Kdrama: Why is it Taking the World by Storm?

Updated: Nov 22, 2020

Korean drama (Kdrama) used to be a Southeast Asian entertainment niche. But with the worldwide popularity of Netflix, Kdramas and KPop have become increasingly popular in Latin America and Europe as well. So if you're a fan of at least one of the male lead characters in Kdramas, you probably fondly call them Oppa as well. "Oppa” (Korean = older male but it’s meaning has been extended as a term of endearment for a Korean male pop star). Whether you’re a social media pro or just a lurker you couldn’t possibly miss photo or video posts about them. “Crash Landing On You,” “The King: Eternal Monarch,” “Itaewon Class,” Lee Minho, Hyun Bin, or Park Seo Joon, raise your hand if you don’t know any of them. I’d be happy to give you an Oppa/KDrama 101 lesson over a cup of bubble tea.

Photo credit: change.org

Thanks to streaming services, my Covid-19 lockdown life got introduced to different dimensions of enjoyment. Like many, I devoured hours watching my Oppas (binge watching in short!). The viewing experience is almost always surprisingly positive. That’s what made the social distancing saga less daunting for me. Why? Let me count the ways:

1. The emotional enjoyment. Most KDrama narratives depict a solid story line of unconditional love. My favorite screenwriters also invest in positive character development – trust, respect, empathy, assertiveness, etc. To me, this is something beyond cultural; to be loved is a basic human need while trust and respect are two fundamental elements in any human relationship. Oppas are excellent in expressing emotions in the most romantically surreal and heart fluttering ways possible, e.g. hugs and eye contacts that speak a thousand words, poetic expressions, and persistent effort to beat all odds just to be with a loved one. Impactful lines are conveyed against a backdrop of excellent cinematography and musical scoring. You can almost guarantee that you will be transported by the narrative. Call it cheesy, but that’s the core of the “feel good” moment. And once you reach that point, everything else becomes just icing on the cake. Thus, the more suggestive scenes in KDramas are rather implicit and swear words are unheard of. For me, this is utterly refreshing.

One of the most common realizations that emerged during this pandemic is the fact that human beings need to experience and share love in whatever shape or form. Our Oppas and the rest of the cast all bring us to that experience and identify with them - we share their laughter, joy, sadness, vulnerabilities, anxieties, anger, faith, and hope while they endeavor to keep their moral integrity high. We appreciate the values that they instill and connect with the emotional journey towards love, forgiveness and renewal.

So, that my friends, are some breadcrumbs of the self-help therapy I didn’t know I needed.

2. The visual enjoyment. Most of our Oppas are stunningly good-looking. They have that “if looks could kill” beauty that keeps millions tuned in every week. Others have undeniable charm that captivate audience for reasons I cannot explain why. Therefore, seeing our Oppas on screen is a delightful treat by itself. They also bring us to a state of wishful identification through their high fashion, travels, food, elegant homes, and yes, skincare products. I won’t necessarily call this “delulu” (slang for delusional of sorts – a social media jargon I just learned, by the way). Let’s put it this way: for those who can afford to travel, it could be adding something to their bucket list of destinations. Or acquiring a fashion inspiration without spending on the Chanels of this world. Having good skin is one of my standards of beauty so I can appreciate how they could influence our choices of skin care products and cosmetics. Asians are known for being resourceful so I chose the opportunity this element of enjoyment could bring instead.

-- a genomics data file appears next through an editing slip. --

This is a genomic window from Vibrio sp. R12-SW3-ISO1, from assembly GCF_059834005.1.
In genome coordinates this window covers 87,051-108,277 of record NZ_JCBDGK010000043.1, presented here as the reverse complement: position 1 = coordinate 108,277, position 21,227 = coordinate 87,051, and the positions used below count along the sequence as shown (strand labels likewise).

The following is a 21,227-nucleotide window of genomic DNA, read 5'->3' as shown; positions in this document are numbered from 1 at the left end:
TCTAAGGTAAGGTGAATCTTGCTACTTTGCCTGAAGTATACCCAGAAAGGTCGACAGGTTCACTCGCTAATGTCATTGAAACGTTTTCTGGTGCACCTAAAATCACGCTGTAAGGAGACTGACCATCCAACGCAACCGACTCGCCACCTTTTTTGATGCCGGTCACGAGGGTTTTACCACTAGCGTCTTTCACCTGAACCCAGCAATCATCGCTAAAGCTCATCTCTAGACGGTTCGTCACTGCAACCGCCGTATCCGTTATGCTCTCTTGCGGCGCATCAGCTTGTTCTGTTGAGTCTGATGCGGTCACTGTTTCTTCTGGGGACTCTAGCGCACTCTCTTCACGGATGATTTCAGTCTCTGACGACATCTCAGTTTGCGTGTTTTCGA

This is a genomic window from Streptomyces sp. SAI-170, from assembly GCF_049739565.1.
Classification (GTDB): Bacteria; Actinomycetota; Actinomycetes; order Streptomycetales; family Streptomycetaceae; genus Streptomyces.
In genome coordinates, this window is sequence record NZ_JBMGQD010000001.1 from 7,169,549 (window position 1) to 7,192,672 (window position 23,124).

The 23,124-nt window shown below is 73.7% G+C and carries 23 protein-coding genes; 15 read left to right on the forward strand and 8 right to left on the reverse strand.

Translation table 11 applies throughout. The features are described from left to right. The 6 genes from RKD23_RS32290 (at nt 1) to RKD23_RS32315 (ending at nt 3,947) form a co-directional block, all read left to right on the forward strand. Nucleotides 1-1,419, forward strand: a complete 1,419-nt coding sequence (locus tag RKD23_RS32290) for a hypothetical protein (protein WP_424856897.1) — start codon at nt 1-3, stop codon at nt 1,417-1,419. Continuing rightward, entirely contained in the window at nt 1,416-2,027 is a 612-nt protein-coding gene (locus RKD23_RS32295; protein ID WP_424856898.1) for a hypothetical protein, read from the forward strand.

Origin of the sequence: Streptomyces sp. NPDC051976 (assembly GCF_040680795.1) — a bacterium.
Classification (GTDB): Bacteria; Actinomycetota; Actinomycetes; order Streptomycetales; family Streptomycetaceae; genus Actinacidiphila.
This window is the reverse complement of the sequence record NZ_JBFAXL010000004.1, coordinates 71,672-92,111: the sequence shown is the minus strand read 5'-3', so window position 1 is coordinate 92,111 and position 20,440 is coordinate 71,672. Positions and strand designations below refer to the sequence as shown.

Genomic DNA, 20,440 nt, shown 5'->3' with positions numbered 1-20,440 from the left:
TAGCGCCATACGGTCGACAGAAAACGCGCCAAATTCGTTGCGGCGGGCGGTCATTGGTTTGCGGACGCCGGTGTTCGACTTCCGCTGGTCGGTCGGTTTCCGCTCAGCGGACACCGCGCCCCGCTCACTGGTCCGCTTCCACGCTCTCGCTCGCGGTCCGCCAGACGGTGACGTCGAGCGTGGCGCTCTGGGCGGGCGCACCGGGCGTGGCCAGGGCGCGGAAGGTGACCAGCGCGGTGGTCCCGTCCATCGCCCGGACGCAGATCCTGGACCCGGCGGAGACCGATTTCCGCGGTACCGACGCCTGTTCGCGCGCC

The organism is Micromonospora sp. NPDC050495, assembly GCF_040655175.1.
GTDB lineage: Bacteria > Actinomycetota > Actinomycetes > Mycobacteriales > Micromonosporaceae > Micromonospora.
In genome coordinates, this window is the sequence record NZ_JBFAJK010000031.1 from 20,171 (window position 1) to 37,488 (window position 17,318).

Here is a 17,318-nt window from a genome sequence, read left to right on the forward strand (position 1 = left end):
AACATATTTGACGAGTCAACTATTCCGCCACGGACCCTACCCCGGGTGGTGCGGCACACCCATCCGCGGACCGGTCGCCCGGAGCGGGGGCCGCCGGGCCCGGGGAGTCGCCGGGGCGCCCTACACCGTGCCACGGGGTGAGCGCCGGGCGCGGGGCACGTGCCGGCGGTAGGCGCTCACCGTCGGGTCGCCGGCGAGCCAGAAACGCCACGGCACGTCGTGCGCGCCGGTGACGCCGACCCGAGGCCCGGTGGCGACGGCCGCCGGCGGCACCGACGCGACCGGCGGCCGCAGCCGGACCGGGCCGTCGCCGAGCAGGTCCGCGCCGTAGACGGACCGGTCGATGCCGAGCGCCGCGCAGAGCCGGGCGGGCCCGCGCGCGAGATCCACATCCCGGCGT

3. The cognitive enjoyment. While most KDramas follow a certain plot formula, there are brilliant writers who are willing enough to take the risks and could weave the romantic storyline with political, social, and even scientific complexities. Period dramas (historical genre) are good with this. They execute thought provoking plots with stunning visual effects. My favourite period drama of all time, “Jewel in the Palace” (c. 2004), depicted how a woman from the Joseon Dynasty overcame the political, social, economic and emotional challenges of her time. There are two things I particularly love about period dramas: first, how they bring about visual appeal using their traditional costume and second, how they portray collective values in order to create a great community.

The most recent series, “The King: Eternal Monarch,” introduced us to the concepts of parallel universe and time travel complete with convincing mathematical articulation, all in a non intimidating way. I mentioned non intimidating because I dislike Math and I sucked in Physics but still found it interesting enough that I made some digging into the scientific evidence of a parallel universe. There are numerous NASA articles on the web if you’re curious.

I can certainly go on and on around this topic but for now this is my take and sharing of the lighter side of life in the midst of all the craziness around us. Next time you get hooked on a KDrama or feel like you’re developing an Oppa “obsession,” let’s have a conversation.


#culture #Kdrama #selfcare #pandemicselfcare

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